Image Credit: Flickr: Mariana Zanatta
Who can say no to the big, soulful brown eyes of your dog looking up at you as you are cooking or eating? Well, sometimes you just have to say no. It’s for the dogs own good, after all. Something that may look like a harmless piece of chocolate could be fatal to your four-legged companion. Here are five of the most commonly overlooked foods that seem harmless but can actually seriously harm your dog.
5 Dangerous Foods for Dogs
- Grapes or Raisins
- Macadamia Nuts
While these items are harmless and potentially beneficial for humans, these items could be problematic and/or deadly to canines. As no-one wants to have to rush their dog to a vet, it is important to remember that humans and dogs are very different and therefore it is important to recognize those differences by ensuring your dog never gets human food and that you do not give your dog human medication without first consulting a vet.
There can be serious consequences if you attempt to diagnose a dog’s illness at home and attempt to treat them without proper veterinary care, particularly if the medication you are attempting to use is for humans. Many ingredients are fatal to dogs and/or have different concentrations/dosages to canine versions of the same medications. Therefore it is always important to contact a qualified veterinarian prior to medicating your dog in any way.
Most dogs will not eat raw onions however often onions are in a number of ingredients dogs will happily eat such as fried onions on a hot dog, onion soup with beef broth or even your onion rings. They do not need to eat a lot for symptoms to become evident and potentially fatal.
Chemicals in an onion cause the red blood cells to carry oxygen inefficiently and to clump together. This is easily spotted when blood is drawn and viewed under a microscope and treatment can begin at this point. However, often when a dog that has eaten onions becomes sick, it is not apparent for quite some time and may become anemic without obvious cause. At this point the anemia needs to be dealt with, the dog will need to be hospitalized and may need blood transfusions.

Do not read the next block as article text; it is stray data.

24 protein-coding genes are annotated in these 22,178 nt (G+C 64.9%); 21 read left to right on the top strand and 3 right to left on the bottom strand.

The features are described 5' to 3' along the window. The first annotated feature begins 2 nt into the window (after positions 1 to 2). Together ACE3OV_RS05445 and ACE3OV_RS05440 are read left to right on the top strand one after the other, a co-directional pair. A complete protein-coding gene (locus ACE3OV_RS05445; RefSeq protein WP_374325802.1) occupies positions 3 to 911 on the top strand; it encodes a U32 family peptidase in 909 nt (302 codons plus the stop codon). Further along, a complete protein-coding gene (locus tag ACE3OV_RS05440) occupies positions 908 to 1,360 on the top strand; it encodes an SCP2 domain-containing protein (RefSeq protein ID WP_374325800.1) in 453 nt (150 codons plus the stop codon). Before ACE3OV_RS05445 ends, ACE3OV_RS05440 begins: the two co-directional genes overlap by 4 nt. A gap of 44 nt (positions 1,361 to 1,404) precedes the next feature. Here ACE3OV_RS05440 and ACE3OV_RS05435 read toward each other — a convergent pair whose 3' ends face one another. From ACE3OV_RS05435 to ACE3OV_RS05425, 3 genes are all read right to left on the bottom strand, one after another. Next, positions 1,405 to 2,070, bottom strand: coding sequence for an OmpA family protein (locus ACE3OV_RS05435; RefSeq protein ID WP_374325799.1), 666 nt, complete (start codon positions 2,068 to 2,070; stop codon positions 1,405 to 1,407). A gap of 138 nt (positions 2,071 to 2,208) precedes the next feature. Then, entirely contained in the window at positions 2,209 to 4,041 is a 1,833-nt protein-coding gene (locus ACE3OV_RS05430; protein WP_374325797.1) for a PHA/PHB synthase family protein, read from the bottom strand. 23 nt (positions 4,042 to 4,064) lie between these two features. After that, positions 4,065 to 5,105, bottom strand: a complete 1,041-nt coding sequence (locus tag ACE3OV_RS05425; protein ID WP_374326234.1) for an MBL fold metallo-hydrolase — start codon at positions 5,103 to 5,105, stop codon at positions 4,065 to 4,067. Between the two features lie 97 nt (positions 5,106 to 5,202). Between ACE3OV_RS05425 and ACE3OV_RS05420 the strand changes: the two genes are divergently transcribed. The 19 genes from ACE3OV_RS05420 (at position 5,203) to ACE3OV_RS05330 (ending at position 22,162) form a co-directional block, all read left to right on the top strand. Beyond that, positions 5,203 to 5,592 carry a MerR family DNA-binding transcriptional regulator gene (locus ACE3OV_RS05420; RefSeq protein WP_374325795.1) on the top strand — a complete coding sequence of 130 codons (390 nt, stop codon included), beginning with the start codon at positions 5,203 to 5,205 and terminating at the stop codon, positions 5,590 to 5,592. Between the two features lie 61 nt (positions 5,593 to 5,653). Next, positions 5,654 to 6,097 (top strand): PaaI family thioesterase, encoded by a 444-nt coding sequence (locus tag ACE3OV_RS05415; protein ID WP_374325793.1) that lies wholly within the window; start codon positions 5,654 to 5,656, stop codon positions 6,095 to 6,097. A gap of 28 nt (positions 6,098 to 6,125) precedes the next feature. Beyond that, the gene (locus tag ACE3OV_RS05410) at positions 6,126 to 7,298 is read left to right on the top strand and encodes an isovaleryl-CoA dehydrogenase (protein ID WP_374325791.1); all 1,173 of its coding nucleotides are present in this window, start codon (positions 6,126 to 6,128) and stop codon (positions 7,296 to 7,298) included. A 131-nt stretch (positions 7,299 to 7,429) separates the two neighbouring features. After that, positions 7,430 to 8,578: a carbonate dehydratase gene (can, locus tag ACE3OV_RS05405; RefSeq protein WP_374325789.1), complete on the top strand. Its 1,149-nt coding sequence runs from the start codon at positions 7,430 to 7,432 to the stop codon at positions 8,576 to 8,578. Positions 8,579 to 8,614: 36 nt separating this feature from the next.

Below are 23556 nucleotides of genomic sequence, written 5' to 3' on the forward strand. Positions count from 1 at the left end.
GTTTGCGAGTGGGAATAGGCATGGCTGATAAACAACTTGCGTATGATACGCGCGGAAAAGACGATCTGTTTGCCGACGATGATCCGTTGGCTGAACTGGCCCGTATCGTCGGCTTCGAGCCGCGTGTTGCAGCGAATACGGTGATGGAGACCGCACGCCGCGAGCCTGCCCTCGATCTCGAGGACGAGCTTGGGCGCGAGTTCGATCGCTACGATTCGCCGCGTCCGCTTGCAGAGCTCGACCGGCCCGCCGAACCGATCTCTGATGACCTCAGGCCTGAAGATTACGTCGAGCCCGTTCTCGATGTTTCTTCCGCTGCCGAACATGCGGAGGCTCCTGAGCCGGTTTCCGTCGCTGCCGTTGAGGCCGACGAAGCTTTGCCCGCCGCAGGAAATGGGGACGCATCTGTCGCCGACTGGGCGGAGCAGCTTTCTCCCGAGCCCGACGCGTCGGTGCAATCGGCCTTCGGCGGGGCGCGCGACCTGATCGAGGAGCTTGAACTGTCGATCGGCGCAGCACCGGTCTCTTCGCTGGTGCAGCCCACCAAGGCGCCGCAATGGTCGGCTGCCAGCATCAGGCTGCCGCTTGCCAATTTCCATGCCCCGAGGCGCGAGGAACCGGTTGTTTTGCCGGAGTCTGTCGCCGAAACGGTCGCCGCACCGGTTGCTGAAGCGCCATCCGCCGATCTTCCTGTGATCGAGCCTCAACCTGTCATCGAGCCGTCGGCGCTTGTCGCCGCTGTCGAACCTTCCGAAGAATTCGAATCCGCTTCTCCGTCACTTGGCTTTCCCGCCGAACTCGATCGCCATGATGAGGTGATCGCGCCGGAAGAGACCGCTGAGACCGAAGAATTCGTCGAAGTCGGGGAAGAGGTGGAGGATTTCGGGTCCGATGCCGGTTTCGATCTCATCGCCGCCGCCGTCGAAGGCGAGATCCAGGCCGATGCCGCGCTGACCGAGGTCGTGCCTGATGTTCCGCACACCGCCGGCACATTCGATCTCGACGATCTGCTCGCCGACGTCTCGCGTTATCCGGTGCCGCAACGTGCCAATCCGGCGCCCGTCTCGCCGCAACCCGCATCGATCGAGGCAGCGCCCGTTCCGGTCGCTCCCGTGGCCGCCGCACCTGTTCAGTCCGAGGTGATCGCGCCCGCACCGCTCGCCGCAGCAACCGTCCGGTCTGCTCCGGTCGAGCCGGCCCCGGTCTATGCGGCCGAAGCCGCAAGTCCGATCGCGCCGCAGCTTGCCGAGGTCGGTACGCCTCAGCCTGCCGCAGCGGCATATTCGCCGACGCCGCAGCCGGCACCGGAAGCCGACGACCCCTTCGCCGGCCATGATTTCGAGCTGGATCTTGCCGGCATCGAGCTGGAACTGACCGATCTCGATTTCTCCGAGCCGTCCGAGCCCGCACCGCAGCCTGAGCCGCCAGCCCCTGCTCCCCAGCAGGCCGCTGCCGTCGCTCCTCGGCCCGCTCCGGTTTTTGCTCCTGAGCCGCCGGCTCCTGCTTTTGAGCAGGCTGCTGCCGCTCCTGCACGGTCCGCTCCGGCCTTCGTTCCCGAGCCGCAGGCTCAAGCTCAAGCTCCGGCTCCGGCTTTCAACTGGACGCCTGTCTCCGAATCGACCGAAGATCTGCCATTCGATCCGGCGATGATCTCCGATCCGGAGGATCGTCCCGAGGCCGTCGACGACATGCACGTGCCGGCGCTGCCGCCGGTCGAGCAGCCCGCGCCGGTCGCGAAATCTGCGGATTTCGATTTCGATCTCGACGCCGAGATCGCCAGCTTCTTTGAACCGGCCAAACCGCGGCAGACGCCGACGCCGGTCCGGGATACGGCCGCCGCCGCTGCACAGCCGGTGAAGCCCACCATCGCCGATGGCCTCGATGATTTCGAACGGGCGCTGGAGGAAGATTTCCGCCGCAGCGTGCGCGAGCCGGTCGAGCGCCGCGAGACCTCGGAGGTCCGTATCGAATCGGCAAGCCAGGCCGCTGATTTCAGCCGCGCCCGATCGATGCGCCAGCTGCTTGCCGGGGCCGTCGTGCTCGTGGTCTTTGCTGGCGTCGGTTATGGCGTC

Grapes or Raisins
Grapes are wonderful, sweet and an excellent source of vitamins for humans. For canines, however, even the smallest amount can be toxic. There is little time between the point that the dog steals the grape that fell on the floor to the point that they are dealing with vomiting, abdominal pain, and potential kidney failure which can lead to death.
If your dog has eaten either a grape or a raisin it is important they get to a vet as soon as possible because despite the fact not all dogs react as violently towards grapes and raisins, the chances are not in your dog’s favor and often there will be mere hours between the time of ingestion and the time of serious symptoms.
One of the most well-known foods that do not agree with dogs that are fine for humans is chocolate. One thing that you may hear is “I gave Fido a whole box of chocolates and was fine. There is no harm in it.” While it is good to hear Fido was not harmed by their owner’s poor judgement, there are reasons this may have happened. Not all chocolates are created equal.
While 7 ounces of milk chocolate would have a 50-pound dog showing mild symptoms of irritation and a mess all over the carpet, 7 ounces of dark chocolate would require immediate medical attention and the same amount of bakers chocolate is fatal if left untreated.
A dog’s size also comes into consideration. While the 50-pound dog will have mild symptoms at 8 ounces of milk chocolate, the same amount for a small dog, such as a Yorkshire Terrier, would be fatal.
As such, it is not worth the risk for something a dog does not need in their diet. If you must give your dog chocolate, there are specialty white chocolate candies made specifically for dogs although caution should be taken that no cocoa is anywhere in the ingredients.
Macadamia nuts are found in cookies and other desserts and are unfortunately toxic to dogs. While it is not fully understood what causes dogs to react to macadamia nuts so violently, it does not take much for them to do so. At only 2.4 g of nuts per kilogram of body weight, macadamia nuts can cause vomiting, hyperthermia and/or tremors due to muscle weakness. Often dogs do not require treatment and will make a full recovery without any intervention although your rug may never look the same. Dogs who have eaten a significant amount may need to go to the veterinarian to be given IV fluids and to have their vitals monitored to ensure they make a full recovery.
Caffeine is found in many of our day-to-day diets. From coffee and tea, to soda and diet pills, caffeine is everywhere and although a small amount may not harm your dog, if they should get a hold of coffee grounds, a diet pill or other form of concentrated caffeine source, it can easily cause the dog to have a heart attack and die.
If you notice your dog has ingested anything which contains caffeine, it is important to seek veterinary care as soon as possible where they will likely attempt to induce vomiting and feed the dog charcoal to attempt to neutralize the caffeine. Sedatives, IV fluids, seizure medications and antacids are just a few of the medications your dog may be given to attempt to control the symptoms while the charcoal is working. Unfortunately, even with treatment, dogs who have severe signs such as seizures often are treated in vain.